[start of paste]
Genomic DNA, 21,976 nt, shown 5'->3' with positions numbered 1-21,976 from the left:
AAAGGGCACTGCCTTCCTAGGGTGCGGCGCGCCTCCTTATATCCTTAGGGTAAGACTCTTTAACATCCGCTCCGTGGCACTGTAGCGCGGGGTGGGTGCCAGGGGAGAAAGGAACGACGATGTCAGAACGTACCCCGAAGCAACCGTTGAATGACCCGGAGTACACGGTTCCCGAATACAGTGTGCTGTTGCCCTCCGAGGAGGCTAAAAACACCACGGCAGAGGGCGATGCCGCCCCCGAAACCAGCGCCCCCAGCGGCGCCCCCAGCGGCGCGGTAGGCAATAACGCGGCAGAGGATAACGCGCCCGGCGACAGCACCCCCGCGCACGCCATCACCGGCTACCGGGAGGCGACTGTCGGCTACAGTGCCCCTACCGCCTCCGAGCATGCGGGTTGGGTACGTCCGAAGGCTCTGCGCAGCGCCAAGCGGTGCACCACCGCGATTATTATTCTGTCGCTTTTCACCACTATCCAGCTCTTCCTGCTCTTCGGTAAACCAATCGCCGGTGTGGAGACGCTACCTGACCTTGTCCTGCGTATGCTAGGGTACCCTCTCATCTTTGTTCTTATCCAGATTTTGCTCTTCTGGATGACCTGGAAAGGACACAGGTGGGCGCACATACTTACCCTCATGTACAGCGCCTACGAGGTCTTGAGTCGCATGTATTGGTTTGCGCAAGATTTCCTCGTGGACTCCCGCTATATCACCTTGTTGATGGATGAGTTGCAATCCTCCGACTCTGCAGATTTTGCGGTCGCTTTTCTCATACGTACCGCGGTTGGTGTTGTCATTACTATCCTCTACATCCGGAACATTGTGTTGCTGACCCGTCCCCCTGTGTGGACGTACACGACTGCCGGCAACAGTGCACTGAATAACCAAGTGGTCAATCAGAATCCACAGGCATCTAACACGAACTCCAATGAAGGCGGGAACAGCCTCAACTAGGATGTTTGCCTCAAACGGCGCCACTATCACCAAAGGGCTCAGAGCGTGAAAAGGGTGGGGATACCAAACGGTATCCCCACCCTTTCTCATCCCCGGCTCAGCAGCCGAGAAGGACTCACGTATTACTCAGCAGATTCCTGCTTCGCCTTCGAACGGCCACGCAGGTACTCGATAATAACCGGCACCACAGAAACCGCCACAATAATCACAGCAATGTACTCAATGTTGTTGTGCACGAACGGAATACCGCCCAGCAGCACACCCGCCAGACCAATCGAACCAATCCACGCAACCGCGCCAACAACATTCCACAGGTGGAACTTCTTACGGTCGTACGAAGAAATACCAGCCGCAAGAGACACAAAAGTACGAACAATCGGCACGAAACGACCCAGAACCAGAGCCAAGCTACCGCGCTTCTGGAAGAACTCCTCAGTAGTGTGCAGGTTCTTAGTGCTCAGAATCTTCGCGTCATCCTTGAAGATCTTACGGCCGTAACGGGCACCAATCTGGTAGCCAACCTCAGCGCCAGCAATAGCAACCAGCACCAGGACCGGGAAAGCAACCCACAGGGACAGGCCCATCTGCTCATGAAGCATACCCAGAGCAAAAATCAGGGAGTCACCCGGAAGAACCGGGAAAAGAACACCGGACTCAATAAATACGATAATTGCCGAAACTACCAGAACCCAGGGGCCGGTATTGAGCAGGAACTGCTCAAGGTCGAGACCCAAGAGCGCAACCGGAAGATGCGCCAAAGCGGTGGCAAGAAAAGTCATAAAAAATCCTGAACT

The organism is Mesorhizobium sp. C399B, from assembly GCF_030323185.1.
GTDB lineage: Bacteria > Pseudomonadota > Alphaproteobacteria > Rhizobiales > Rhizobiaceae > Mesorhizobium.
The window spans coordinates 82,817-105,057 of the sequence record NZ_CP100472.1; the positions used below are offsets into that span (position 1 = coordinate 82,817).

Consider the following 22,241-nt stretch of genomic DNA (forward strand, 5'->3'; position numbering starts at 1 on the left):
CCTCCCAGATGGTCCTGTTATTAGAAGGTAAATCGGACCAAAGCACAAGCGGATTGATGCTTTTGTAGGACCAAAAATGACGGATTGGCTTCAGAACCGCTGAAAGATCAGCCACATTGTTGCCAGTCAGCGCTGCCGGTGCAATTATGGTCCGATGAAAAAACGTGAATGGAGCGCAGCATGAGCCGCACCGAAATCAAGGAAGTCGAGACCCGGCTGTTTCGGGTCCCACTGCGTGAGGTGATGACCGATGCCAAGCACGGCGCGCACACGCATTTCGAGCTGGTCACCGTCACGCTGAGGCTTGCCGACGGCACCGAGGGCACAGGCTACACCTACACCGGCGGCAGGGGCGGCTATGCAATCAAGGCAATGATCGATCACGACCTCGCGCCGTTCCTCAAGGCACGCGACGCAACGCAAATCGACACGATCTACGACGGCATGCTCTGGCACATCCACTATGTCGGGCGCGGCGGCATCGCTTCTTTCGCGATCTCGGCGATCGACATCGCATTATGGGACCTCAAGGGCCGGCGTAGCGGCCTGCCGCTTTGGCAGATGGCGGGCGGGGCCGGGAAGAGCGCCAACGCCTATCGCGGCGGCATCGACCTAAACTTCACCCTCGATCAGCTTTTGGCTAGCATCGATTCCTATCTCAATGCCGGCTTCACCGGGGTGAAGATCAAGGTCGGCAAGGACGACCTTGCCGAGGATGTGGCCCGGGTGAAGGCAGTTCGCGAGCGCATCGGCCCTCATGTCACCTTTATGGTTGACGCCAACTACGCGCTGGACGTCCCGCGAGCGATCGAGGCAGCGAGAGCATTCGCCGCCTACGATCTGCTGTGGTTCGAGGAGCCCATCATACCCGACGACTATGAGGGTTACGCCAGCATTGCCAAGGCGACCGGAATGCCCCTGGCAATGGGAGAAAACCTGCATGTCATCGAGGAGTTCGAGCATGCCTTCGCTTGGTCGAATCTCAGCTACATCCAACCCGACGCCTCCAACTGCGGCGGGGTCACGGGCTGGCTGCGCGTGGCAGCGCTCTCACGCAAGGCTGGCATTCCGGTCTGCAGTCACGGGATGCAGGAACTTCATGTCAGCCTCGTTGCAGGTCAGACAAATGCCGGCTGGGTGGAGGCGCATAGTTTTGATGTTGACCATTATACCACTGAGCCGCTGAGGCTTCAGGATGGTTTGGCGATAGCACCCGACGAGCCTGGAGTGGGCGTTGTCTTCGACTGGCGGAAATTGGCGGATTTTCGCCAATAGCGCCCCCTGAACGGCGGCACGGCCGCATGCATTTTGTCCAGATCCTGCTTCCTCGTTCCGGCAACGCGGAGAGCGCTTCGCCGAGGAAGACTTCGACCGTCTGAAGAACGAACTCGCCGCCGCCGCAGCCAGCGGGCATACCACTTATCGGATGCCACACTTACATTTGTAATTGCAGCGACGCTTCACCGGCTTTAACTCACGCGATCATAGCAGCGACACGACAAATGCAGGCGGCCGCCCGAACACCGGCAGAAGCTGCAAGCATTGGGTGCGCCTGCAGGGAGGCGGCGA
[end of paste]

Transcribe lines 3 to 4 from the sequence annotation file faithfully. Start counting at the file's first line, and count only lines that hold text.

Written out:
The organism is Mesorhizobium sp. C399B, from assembly GCF_030323185.1.
GTDB lineage: Bacteria > Pseudomonadota > Alphaproteobacteria > Rhizobiales > Rhizobiaceae > Mesorhizobium.